Has your furry friend started coughing? Honking, hacking or raspy coughs can be alarming, particularly when they start suddenly. Although temporary throat or respiratory irritations may be to blam ...View Article
You are using an outdated browser. Please upgrade your browser to improve your experience.
Posted on 06-24-2015
There are a multitude of potential reasons for your dog or cat to be itchy. When your pet is itching, you will usually notice scratching, licking certain areas of their body, rubbing their body on carpet, furniture or concrete outdoors, or you might see chewing or even areas where the fur is wet and the skin red and inflamed. You might or might not see bumps or scabs or areas where fur is missing.
With careful observation, you might notice something moving on your pet such as fleas or a particular type of mite known as “walking dander” (chyletiella).
The most common cause of itching for our dog and cat companions? Fleas. We hate them and don’t think our pet could possibly have them, but in many cases, they do. If your dog or cat is allergic to fleas, then the bite of one flea can cause, proportionally, a huge amount of discomfort. We always carefully assess your dog or cat for any sign of external parasites during routine physical examinations and particularly if they come in for itching or skin lesions.
The second most common cause of itching is an allergy. Dogs and cats suffer allergies just as humans do. Inhalant allergies (pollen, dust, dust mites, molds etc.) are very common. Typically, the symptoms will be generalized pruritis (itching), persistent licking/chewing of the feet or other areas of the body, and ear inflammation and chronic infections. Dogs and cats can get eye and nasal discharge, and some experience sneezing and coughing as well. Allergies to food are a far less common cause of these symptoms, but roughly 5-10% of dogs or cats with the above problems may have a food allergy. Contact allergies (something your pet comes in contact with on their skin or paws) can cause similar symptoms as well.
All chronic allergies are based on the body recognizing protein substances as foreign and trying to rid itself of them. This is an overreaction on the part of the body’s immune system. Mold, dander, bacteria, pollen, flea saliva along with a host of other substances are allergens made up of proteins which might cause a reaction in the body’s immune system. Let’s talk about pollen allergies as an example because they are so common. In this case pollen is called an allergen. When a pet’s immune system is exposed to pollen for the first time, some pollen attaches to the linings of the nose and lungs as well as to the skin. The body’s immune system recognizes that pollen is not supposed to be there and, in response, produces antibodies against the pollen called immunoglobulins (both IgE and IgG). This process is called sensitization. The IgE attaches to cells in the body called mast cells. These cells then release histamines, bradykinins, and proteolytic enzymes, which cause the symptoms of allergy. In people large numbers of mast cells are located in the respiratory system. That is why our allergies usually have respiratory system symptoms. In dogs and cats, more mast cells are present in the skin. That is why dog and cat allergies usually cause signs associated with the skin and ears such as itching, hives and inflammation. This allergic disease is called atopy. Only 15% of pollen allergies in dogs and cats cause respiratory system signs, such as nasal stuffiness and sneezing.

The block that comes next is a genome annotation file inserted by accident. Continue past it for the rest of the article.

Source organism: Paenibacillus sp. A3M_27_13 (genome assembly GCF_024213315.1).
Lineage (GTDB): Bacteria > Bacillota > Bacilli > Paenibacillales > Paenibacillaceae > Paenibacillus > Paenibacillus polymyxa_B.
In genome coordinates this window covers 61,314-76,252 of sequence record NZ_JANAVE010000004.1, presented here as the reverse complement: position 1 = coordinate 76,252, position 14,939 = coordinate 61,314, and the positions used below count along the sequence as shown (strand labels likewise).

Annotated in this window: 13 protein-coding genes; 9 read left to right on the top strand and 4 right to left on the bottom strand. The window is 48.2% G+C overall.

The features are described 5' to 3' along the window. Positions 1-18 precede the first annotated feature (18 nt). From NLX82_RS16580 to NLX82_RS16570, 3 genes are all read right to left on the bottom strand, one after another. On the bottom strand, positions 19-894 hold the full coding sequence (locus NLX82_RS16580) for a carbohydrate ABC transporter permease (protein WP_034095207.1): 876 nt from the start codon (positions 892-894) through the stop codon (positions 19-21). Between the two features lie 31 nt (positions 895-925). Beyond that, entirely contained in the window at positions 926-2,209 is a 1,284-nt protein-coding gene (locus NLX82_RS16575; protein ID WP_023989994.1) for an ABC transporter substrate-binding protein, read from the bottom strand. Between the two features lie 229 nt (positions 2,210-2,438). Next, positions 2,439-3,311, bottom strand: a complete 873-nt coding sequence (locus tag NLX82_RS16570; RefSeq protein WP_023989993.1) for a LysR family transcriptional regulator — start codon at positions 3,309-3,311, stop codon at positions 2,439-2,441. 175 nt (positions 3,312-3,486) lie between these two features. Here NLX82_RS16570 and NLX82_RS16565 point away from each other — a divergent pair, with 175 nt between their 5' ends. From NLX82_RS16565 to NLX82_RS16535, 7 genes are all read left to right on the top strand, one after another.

Another consideration as a cause of pruritis (itching), particularly in young animals, would be mange mites such as demodex or sarcoptes mites. We will talk more about these common skin parasites in another post.
There are many treatments for allergies and the problems that they cause, depending on the type and severity of the condition. Most itchy pets are dealing with one or several of these underlying allergies. For example, while flea allergies can be easily treated with a year-round monthly medication, others may require more complex care. Food allergies, for instance, can be treated with special diets, acupuncture and Chinese herbal combinations while environmental allergies can be controlled with a combination of antihistamines and essential fatty acids (which work synergistically to alleviate symptoms). Topical therapies like baths and sprays can give your pet a lot of relief too!
Unfortunately, the fun doesn’t end there for your pet. Secondary infections due to yeast or bacteria can also exacerbate itch, and will usually require treatment. In addition, foxtails and grass awn can work their way into dogs’ or cats’ ears and nostrils, causing discomfort and even dangerous infections. A veterinarian can examine your pet to discover the root cause of itchy symptoms, and remove foxtails or take skin samples for a microscopic evaluation if needed.
Allergy season is in full swing, and can be a problem in sunny SoCal year round! If your dog or cat is experiencing itchy or smelly skin or ears, we can definitely help. When it comes to allergies, of course, there is no immediate cure. However, we will work with you and your pet to determine a sustainable routine to manage symptoms and keep your pet as healthy and comfortable as possible. Give us a call for an appointment!
There are no comments for this post. Please use the form below to post a comment.